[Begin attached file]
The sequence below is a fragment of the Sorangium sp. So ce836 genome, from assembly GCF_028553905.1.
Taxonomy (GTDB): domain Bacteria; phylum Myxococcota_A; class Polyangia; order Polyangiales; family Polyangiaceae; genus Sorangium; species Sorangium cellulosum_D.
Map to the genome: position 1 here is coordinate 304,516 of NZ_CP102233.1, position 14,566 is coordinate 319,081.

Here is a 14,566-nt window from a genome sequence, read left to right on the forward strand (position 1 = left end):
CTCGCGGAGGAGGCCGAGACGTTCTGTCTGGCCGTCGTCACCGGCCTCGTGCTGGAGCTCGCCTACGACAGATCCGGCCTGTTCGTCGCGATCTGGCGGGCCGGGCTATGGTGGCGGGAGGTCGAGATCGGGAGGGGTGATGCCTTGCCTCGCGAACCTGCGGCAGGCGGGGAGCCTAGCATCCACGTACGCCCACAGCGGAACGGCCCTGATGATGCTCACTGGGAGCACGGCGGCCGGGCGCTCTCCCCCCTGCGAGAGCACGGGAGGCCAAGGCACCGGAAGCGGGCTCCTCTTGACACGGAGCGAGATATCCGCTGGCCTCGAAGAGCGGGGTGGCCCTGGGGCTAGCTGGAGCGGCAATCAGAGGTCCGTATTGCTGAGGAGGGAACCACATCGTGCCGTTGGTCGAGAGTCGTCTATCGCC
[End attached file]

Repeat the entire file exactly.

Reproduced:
The sequence below is a fragment of the Sorangium sp. So ce836 genome, from assembly GCF_028553905.1.
Taxonomy (GTDB): domain Bacteria; phylum Myxococcota_A; class Polyangia; order Polyangiales; family Polyangiaceae; genus Sorangium; species Sorangium cellulosum_D.
Map to the genome: position 1 here is coordinate 304,516 of NZ_CP102233.1, position 14,566 is coordinate 319,081.

Here is a 14,566-nt window from a genome sequence, read left to right on the forward strand (position 1 = left end):
CTCGCGGAGGAGGCCGAGACGTTCTGTCTGGCCGTCGTCACCGGCCTCGTGCTGGAGCTCGCCTACGACAGATCCGGCCTGTTCGTCGCGATCTGGCGGGCCGGGCTATGGTGGCGGGAGGTCGAGATCGGGAGGGGTGATGCCTTGCCTCGCGAACCTGCGGCAGGCGGGGAGCCTAGCATCCACGTACGCCCACAGCGGAACGGCCCTGATGATGCTCACTGGGAGCACGGCGGCCGGGCGCTCTCCCCCCTGCGAGAGCACGGGAGGCCAAGGCACCGGAAGCGGGCTCCTCTTGACACGGAGCGAGATATCCGCTGGCCTCGAAGAGCGGGGTGGCCCTGGGGCTAGCTGGAGCGGCAATCAGAGGTCCGTATTGCTGAGGAGGGAACCACATCGTGCCGTTGGTCGAGAGTCGTCTATCGCC